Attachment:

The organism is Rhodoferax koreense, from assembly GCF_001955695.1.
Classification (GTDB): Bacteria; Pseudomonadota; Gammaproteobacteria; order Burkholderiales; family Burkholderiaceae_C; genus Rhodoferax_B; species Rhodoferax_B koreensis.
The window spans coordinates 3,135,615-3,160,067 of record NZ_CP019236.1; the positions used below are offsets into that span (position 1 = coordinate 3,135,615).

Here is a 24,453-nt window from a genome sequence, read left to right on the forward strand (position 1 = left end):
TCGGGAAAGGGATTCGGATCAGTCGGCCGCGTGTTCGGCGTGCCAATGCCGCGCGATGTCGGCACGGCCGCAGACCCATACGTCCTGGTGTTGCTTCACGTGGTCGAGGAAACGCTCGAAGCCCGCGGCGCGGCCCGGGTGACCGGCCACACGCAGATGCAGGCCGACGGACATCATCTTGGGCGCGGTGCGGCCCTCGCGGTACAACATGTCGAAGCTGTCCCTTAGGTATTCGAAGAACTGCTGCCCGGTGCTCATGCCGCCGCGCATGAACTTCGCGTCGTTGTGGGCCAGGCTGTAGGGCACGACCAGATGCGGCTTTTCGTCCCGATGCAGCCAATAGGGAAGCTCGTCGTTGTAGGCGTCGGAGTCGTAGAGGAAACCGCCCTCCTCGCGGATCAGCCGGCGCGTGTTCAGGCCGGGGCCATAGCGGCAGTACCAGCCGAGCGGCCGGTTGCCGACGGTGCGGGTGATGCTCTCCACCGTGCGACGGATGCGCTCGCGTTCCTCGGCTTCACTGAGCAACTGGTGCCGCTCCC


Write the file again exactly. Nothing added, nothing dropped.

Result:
The organism is Rhodoferax koreense, from assembly GCF_001955695.1.
Classification (GTDB): Bacteria; Pseudomonadota; Gammaproteobacteria; order Burkholderiales; family Burkholderiaceae_C; genus Rhodoferax_B; species Rhodoferax_B koreensis.
The window spans coordinates 3,135,615-3,160,067 of record NZ_CP019236.1; the positions used below are offsets into that span (position 1 = coordinate 3,135,615).

Here is a 24,453-nt window from a genome sequence, read left to right on the forward strand (position 1 = left end):
TCGGGAAAGGGATTCGGATCAGTCGGCCGCGTGTTCGGCGTGCCAATGCCGCGCGATGTCGGCACGGCCGCAGACCCATACGTCCTGGTGTTGCTTCACGTGGTCGAGGAAACGCTCGAAGCCCGCGGCGCGGCCCGGGTGACCGGCCACACGCAGATGCAGGCCGACGGACATCATCTTGGGCGCGGTGCGGCCCTCGCGGTACAACATGTCGAAGCTGTCCCTTAGGTATTCGAAGAACTGCTGCCCGGTGCTCATGCCGCCGCGCATGAACTTCGCGTCGTTGTGGGCCAGGCTGTAGGGCACGACCAGATGCGGCTTTTCGTCCCGATGCAGCCAATAGGGAAGCTCGTCGTTGTAGGCGTCGGAGTCGTAGAGGAAACCGCCCTCCTCGCGGATCAGCCGGCGCGTGTTCAGGCCGGGGCCATAGCGGCAGTACCAGCCGAGCGGCCGGTTGCCGACGGTGCGGGTGATGCTCTCCACCGTGCGACGGATGCGCTCGCGTTCCTCGGCTTCACTGAGCAACTGGTGCCGCTCCC